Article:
Discover more from The View from the Front. By Stan R. Mitchell.
The 11/16/21 dispatch.
Happy Tuesday! Hope everyone had a great weekend!
I’ve come across several great reads since the last edition.
First, we’ll start with just an incredible piece by Anne Applebaum in The Atlantic magazine. Titled, “The Bad Guys are Winning,” Applebaum lays out a compelling case for how democracies are losing ground across the world.
Applebaum writes the following: “If the 20th century was the story of slow, uneven progress toward the victory of liberal democracy over other ideologies — communism, fascism, virulent nationalism — the 21st century is, so far, a story of the reverse.”
And then Applebaum lays out a scary set of data points of how democracies have fallen away, in places like Belarus, Turkey, Hong Kong, Myanmar, and other countries. And while in the past, pressure from the West has helped contain (and often reclaim) countries that spiral into authoritarianism, these days those countries are welcomed into all kinds of trade deals and support from countries such as China, Russia, Iran, Venezuela, and other autocrats.
In essence, the West hasn’t found a solution for this growing problem.
One thing that I loved about the piece is that she takes to task both the left and right in America, for no longer wanting to push democracies abroad. Of the right, she says:
The Trump presidency was a four-year display of contempt not just for the American political process, but for America’s historic democratic allies, whom he singled out for abuse. The president described the British and German leaders as “losers” and the Canadian prime minister as “dishonest” and “weak,” while he cozied up to autocrats — the Turkish president, the Russian president, the Saudi ruling family, and the North Korean dictator, among them — with whom he felt more comfortable.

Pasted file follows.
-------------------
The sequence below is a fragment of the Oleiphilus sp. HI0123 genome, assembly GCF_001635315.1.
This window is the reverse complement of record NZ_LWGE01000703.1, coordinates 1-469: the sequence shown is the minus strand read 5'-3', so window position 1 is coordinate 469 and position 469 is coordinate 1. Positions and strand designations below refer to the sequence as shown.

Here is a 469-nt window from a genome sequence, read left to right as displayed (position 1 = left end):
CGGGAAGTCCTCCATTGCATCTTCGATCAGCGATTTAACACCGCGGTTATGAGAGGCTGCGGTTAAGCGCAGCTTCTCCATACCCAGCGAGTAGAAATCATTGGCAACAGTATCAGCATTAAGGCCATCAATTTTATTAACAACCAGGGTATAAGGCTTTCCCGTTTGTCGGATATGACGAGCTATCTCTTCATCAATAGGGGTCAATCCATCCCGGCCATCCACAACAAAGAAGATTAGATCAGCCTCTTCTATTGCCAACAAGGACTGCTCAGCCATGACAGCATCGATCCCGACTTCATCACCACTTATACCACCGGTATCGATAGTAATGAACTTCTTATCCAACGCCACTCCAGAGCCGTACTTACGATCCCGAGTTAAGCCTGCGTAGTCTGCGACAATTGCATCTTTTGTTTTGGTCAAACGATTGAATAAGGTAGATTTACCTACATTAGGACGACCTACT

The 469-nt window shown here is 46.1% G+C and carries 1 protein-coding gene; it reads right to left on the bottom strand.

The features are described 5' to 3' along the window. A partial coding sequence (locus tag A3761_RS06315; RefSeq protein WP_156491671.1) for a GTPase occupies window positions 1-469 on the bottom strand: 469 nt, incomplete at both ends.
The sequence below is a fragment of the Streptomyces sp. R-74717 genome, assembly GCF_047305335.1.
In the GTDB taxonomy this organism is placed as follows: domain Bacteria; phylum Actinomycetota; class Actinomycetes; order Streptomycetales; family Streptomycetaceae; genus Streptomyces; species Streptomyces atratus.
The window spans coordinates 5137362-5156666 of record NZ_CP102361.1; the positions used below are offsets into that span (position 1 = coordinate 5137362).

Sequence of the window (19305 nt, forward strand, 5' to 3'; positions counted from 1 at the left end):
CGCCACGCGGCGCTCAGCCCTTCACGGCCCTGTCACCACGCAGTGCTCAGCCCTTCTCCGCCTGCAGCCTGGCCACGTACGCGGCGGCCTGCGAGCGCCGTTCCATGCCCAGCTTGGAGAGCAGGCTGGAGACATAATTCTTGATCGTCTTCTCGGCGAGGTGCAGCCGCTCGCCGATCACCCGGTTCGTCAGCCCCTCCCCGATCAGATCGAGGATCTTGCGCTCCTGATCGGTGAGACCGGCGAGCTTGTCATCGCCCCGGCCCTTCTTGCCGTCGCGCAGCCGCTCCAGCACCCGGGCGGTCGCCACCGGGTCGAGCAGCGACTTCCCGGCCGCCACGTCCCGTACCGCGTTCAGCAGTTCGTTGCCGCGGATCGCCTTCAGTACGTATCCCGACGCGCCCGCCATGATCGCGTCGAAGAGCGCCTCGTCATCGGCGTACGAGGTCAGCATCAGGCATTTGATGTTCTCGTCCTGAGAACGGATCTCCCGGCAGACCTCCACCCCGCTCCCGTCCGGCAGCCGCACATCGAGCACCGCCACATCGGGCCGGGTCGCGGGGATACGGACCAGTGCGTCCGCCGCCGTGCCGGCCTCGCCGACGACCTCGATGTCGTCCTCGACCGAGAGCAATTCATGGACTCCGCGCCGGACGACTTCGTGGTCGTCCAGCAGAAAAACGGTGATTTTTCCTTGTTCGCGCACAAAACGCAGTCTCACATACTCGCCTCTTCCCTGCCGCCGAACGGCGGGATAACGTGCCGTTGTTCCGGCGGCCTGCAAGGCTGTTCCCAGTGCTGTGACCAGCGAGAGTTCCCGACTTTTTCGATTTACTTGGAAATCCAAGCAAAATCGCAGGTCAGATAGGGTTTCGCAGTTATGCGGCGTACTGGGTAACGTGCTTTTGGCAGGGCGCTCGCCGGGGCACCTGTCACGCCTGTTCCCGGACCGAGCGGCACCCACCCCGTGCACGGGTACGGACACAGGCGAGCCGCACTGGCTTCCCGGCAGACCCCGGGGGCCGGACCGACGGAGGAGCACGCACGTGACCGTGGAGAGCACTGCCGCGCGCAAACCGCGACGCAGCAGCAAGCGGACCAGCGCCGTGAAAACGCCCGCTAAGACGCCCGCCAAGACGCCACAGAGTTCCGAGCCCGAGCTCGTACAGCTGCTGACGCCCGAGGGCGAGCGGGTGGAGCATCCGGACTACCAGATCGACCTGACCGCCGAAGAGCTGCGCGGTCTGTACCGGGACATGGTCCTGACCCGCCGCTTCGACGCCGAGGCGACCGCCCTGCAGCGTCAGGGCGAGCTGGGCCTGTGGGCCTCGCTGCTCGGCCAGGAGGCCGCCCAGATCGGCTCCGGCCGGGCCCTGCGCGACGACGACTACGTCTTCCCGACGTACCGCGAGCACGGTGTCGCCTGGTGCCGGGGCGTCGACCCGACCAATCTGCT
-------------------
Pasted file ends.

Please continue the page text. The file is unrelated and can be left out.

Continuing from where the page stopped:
And she also lambasted the left.
At the same time, a part of the American left has abandoned the idea that “democracy” belongs at the heart of U.S. foreign policy — not out of greed and cynicism but out of a loss of faith in democracy at home. Convinced that the history of America is the history of genocide, slavery, exploitation, and not much else, they don’t see the value of making common cause with … any of the other ordinary people around the world forced into politics by their experience of profound injustice. Focused on America’s own bitter problems, they no longer believe America has anything to offer the rest of the world: Although the Hong Kong prodemocracy protesters waving American flags believe many of the same things we believe, their requests for American support in 2019 did not elicit a significant wave of youthful activism in the United States, not even something comparable to the anti-apartheid movement of the 1980s.
Again, it’s a great piece if you get a chance to read it. And subscribing to The Atlantic is inexpensive (I think it’s 4.99 per month from the app) and it’s worth every penny. (I’ve been a subscriber for a while now.) Here’s the link again: “The Bad Guys are Winning.”
The second great read I came across was about China, written by former U.S. ambassador to Russia, Michael McFaul.
McFaul writes that Biden and his team have framed their policy towards China as one of competition, but should also add the words of containment and cooperation to their agenda.